Unlike older generations, many of today’s young people have experienced free elections, upward mobility and access to the internet and the outside world. Preserving and advancing freedoms will become a lifelong battle on a continent that’s home to 60% of the world’s population and is poised to shape global affairs — wars, climate change, economies — for decades to come.
“Democracy is in decline across the region, but the young generation provides a silver lining for democratic renewal,” said Thitinan Pongsudhirak, a political science professor at Bangkok’s Chulalongkorn University. “Young people fundamentally need a more open environment for the lifestyle they intend to lead. That’s why, 10 years from now or 20 years from now, we may see a democratic resurgence. It’s taking a beating now, but it’s not out.”
Benja Apan was 15 when the commander of the Thai army, Gen. Prayuth Chan-ocha, appeared on television and declared the nation under military control.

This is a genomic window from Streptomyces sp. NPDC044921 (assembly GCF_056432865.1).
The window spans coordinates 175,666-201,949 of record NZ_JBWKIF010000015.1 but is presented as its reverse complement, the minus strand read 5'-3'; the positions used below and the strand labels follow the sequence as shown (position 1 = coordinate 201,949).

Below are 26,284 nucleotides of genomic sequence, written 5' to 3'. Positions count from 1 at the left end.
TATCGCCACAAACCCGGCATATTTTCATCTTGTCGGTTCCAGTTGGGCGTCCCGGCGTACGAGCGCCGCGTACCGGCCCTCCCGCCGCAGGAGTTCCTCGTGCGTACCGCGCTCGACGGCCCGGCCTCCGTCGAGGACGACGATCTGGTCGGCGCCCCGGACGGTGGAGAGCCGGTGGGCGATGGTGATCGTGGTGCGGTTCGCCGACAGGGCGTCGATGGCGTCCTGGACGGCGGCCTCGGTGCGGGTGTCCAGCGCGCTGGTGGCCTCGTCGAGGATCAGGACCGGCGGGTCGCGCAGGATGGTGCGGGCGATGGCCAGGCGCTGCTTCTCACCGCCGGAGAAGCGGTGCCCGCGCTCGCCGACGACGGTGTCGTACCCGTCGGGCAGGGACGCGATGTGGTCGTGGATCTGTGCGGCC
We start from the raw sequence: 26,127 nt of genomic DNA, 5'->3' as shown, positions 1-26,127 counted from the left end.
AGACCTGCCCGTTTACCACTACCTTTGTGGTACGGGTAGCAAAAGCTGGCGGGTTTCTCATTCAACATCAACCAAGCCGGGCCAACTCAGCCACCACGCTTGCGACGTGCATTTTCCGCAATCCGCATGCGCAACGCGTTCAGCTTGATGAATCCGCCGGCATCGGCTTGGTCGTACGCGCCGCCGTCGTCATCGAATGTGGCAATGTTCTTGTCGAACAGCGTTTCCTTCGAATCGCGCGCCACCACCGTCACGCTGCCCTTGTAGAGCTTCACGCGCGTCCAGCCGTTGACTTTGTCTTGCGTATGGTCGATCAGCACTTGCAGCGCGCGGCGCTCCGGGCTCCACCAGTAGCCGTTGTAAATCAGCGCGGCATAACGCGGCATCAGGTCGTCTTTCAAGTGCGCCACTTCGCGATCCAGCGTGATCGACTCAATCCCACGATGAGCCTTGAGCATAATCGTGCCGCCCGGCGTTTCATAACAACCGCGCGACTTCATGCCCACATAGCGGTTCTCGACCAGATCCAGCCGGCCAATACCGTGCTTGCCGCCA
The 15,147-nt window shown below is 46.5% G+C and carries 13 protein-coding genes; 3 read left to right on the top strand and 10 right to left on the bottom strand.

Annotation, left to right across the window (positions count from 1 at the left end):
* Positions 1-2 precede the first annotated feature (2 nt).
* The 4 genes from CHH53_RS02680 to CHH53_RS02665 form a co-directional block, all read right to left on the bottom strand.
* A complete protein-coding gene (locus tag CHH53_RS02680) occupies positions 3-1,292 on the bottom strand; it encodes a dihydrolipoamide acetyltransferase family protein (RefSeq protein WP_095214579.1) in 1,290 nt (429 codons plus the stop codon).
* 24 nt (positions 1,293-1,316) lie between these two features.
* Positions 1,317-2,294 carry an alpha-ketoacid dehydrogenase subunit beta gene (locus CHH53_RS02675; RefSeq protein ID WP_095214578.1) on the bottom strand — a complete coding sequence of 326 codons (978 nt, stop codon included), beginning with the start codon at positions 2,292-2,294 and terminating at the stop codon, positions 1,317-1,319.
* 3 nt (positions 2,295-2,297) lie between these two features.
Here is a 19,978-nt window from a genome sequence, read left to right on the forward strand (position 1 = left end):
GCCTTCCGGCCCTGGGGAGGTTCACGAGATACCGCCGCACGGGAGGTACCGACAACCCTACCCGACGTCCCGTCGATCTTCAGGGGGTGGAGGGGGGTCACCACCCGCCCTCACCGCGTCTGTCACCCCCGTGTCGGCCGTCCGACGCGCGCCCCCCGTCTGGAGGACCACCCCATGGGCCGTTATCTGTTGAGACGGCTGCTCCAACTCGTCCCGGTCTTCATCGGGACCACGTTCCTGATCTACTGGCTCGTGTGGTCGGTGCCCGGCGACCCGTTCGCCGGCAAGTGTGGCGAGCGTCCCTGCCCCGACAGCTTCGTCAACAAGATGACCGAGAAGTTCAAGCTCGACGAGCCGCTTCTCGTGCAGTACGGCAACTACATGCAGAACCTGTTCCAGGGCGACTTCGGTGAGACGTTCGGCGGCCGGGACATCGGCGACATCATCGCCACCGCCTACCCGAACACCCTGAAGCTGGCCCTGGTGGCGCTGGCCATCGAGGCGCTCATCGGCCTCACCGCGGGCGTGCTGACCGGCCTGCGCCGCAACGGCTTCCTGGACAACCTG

The 2014 takeover marked the 13th coup in Thailand since the end of absolute monarchy in 1932, yet it barely registered in Benja’s home in Nakhon Ratchasima, a rural city 130 miles from Bangkok surrounded by sugar and tapioca fields.
Despite hailing from a hotbed of political opposition, Benja’s family members were royalists. They viewed the military as guardians of the sacred monarchy. Benja never imagined thinking differently. She was a diligent student focused on earning an engineering degree. Nothing interested her more than space exploration. She admired Musk and often stayed awake in the middle of the night to watch the latest launch of his SpaceX rockets.